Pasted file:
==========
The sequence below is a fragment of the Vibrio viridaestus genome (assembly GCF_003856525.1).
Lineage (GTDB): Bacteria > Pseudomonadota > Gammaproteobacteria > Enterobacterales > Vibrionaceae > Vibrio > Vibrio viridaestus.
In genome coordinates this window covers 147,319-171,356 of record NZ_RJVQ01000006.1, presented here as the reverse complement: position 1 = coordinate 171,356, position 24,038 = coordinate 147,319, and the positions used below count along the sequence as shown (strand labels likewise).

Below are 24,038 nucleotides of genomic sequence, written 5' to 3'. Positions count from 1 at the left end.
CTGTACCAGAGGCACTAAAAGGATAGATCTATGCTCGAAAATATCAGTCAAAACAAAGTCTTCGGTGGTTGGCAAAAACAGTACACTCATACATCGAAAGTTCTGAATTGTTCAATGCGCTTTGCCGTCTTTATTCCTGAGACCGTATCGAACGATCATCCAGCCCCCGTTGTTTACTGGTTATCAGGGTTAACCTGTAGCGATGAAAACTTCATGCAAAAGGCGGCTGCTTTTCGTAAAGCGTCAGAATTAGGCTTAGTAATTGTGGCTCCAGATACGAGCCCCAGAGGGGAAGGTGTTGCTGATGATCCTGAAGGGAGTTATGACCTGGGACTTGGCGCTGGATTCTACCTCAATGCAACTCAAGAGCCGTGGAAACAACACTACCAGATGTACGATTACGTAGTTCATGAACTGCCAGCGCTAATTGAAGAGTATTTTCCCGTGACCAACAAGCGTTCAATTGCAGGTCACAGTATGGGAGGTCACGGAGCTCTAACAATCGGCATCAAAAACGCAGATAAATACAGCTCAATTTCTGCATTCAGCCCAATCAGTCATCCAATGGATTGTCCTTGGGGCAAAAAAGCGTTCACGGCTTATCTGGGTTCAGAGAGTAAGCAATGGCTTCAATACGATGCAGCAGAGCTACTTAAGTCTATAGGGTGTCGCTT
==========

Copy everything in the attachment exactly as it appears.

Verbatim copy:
The sequence below is a fragment of the Vibrio viridaestus genome (assembly GCF_003856525.1).
Lineage (GTDB): Bacteria > Pseudomonadota > Gammaproteobacteria > Enterobacterales > Vibrionaceae > Vibrio > Vibrio viridaestus.
In genome coordinates this window covers 147,319-171,356 of record NZ_RJVQ01000006.1, presented here as the reverse complement: position 1 = coordinate 171,356, position 24,038 = coordinate 147,319, and the positions used below count along the sequence as shown (strand labels likewise).

Below are 24,038 nucleotides of genomic sequence, written 5' to 3'. Positions count from 1 at the left end.
CTGTACCAGAGGCACTAAAAGGATAGATCTATGCTCGAAAATATCAGTCAAAACAAAGTCTTCGGTGGTTGGCAAAAACAGTACACTCATACATCGAAAGTTCTGAATTGTTCAATGCGCTTTGCCGTCTTTATTCCTGAGACCGTATCGAACGATCATCCAGCCCCCGTTGTTTACTGGTTATCAGGGTTAACCTGTAGCGATGAAAACTTCATGCAAAAGGCGGCTGCTTTTCGTAAAGCGTCAGAATTAGGCTTAGTAATTGTGGCTCCAGATACGAGCCCCAGAGGGGAAGGTGTTGCTGATGATCCTGAAGGGAGTTATGACCTGGGACTTGGCGCTGGATTCTACCTCAATGCAACTCAAGAGCCGTGGAAACAACACTACCAGATGTACGATTACGTAGTTCATGAACTGCCAGCGCTAATTGAAGAGTATTTTCCCGTGACCAACAAGCGTTCAATTGCAGGTCACAGTATGGGAGGTCACGGAGCTCTAACAATCGGCATCAAAAACGCAGATAAATACAGCTCAATTTCTGCATTCAGCCCAATCAGTCATCCAATGGATTGTCCTTGGGGCAAAAAAGCGTTCACGGCTTATCTGGGTTCAGAGAGTAAGCAATGGCTTCAATACGATGCAGCAGAGCTACTTAAGTCTATAGGGTGTCGCTT